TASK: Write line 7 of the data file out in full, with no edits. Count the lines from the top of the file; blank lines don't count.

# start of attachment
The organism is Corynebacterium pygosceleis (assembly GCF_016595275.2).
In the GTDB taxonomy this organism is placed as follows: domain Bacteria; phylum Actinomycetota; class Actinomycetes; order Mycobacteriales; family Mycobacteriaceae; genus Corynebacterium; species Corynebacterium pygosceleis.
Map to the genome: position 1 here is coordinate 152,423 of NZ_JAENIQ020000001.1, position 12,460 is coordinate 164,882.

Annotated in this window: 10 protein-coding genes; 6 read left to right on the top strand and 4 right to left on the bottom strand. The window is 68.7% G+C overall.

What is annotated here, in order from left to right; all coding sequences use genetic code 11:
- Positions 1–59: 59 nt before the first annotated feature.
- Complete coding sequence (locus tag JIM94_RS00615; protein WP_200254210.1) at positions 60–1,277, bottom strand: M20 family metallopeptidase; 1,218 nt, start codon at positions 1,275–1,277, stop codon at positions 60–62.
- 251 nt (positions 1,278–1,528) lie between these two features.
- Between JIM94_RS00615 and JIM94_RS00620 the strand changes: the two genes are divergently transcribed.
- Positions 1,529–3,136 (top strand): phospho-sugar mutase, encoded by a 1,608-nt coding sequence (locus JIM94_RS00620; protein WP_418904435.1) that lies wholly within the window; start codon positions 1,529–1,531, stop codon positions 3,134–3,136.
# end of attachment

- Complete coding sequence (locus tag JIM94_RS00615; protein WP_200254210.1) at positions 60–1,277, bottom strand: M20 family metallopeptidase; 1,218 nt, start codon at positions 1,275–1,277, stop codon at positions 60–62.